It comes on quickly, disappears slowly, just when everyone is looking forward to more warm days of spring and summer, Southern Californians have to grab their sweaters.
Everybody has heard of the Gold Rush, when sleepy, remote California got a flood of gold settlers, in a land they all knew very little about.
But, Edwin Bryant who wrote a book about his first visits to California in 1846, warned all the wagon travelers to the new territory that when they finally staggered into San Francisco in the late summer, they should bring their winter woolies.
You’d think they were in Alaska, which, in fact, is the case.
Much is written these days about climates, fact or fiction.
One of the first fictions, I have heard on TV, since I was a child.
Meteorologists — who don’t actually study meteors; they assess weather — have told the public June Gloom, or now, May Gray, is produced when inland deserts begin to heal up; this heat and expanding air then sucks in fogs off the sea, producing June Gloom on our coast.
Sounds logical, but, in fact, is not true. San Francisco’s “winter woolies” comes from the Yukon, Alaska’s mightiest river. It also comes from The Columbia, The Porcupine, the hoyukut, and hundreds of others, that push the ice out in a mighty spring time flow.
Weatherpersons who have not traveled farther than Wilshire Boulevard have not witnessed what happens when the Cascades, the Rockies, Mt. Denali, the Alaska Range let go their winter snow and ice.
The Columbia alone, which may average between 200,000 and 300,000 cubic feet per second, can go over a million cubic feet per second in June.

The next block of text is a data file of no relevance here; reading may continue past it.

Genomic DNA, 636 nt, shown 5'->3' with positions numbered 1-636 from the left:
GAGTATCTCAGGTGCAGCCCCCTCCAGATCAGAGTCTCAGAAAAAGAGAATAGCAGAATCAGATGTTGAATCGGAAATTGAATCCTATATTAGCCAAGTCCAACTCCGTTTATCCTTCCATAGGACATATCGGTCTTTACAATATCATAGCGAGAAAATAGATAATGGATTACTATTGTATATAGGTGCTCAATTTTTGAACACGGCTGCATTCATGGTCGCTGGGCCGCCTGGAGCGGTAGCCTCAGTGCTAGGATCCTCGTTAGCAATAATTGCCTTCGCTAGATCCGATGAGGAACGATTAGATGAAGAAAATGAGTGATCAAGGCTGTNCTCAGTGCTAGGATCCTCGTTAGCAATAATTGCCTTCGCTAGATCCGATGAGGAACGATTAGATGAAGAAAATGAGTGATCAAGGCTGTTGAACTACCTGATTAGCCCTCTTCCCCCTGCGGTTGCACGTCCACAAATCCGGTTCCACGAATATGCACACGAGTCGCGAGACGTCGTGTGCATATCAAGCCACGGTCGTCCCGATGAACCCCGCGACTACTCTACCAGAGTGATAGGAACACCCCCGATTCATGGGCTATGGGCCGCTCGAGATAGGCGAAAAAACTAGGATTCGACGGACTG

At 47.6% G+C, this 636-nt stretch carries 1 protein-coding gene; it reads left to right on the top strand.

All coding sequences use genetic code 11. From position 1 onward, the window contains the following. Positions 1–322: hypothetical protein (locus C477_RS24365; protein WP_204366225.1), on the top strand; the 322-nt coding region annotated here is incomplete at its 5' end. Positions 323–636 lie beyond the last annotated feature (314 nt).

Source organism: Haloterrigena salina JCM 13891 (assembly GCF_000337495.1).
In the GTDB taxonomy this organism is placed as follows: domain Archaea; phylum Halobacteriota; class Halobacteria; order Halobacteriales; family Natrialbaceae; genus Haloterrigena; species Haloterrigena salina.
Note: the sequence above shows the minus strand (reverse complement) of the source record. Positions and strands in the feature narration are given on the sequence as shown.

Guess where all that water goes? Just stand in San Francisco Bay in June or July.
For the North Pacific forms the largest freshwater flow in the world. That is because western mountains hold the world’s greatest snowpate and thousands of glaciers.
In 1873, when John Muir visited the Stikine River, he was the first to record climate change taking place in British Columbia, though he did not recognize it as such. He had been confused and misled by an ice age that never took place.
Poor Muir. We’ve heard of fake news; well there is fake science too. He did accurately note and record that the Stikine River glacial ice had retreated 18 miles since George Vancouver had visited it in 1787 in his ship.
Our climate is warming, in sometimes alarming and disastrous ways. Many people assume our droughts are normal; in fact, the first real severe drought occurred only in 1841 — the year the first party made it over the Sierra, and Bidwell and Bartleson noted this.
As our climate changes, science observes more severe and dramatic possibilities exist.
Outside of the Poles, the Pacific forms the largest, the deepest, and the coldest ocean on Earth. This is why we don’t get hurricanes; that’s why it is called the Pacific! The Spanish knew what happens in Florida, their home base.
But that is changing. Not only do warmer skies and warmer seas produce drought, it raises the possibility of hurricanes reaching our coast, from warm tropical waters. The chances increase every day.
And we thought we had climate troubles already. Think of what rising seas and a horrific blast of hurricane might bring.
Science hasn’t brought up this possibility, and few prepared for it.
It may take decades, but the chances of UCSB and Los Angeles and Long Beach seeing weather patterns like Florida’s are increasing.
John Muir did not understand this when he witnessed climate changes in the 1800s. He not only recorded the Stikine River glacier retreat, he saw and recorded his own glacier, the Muir Glacier, melting.
It is gone today.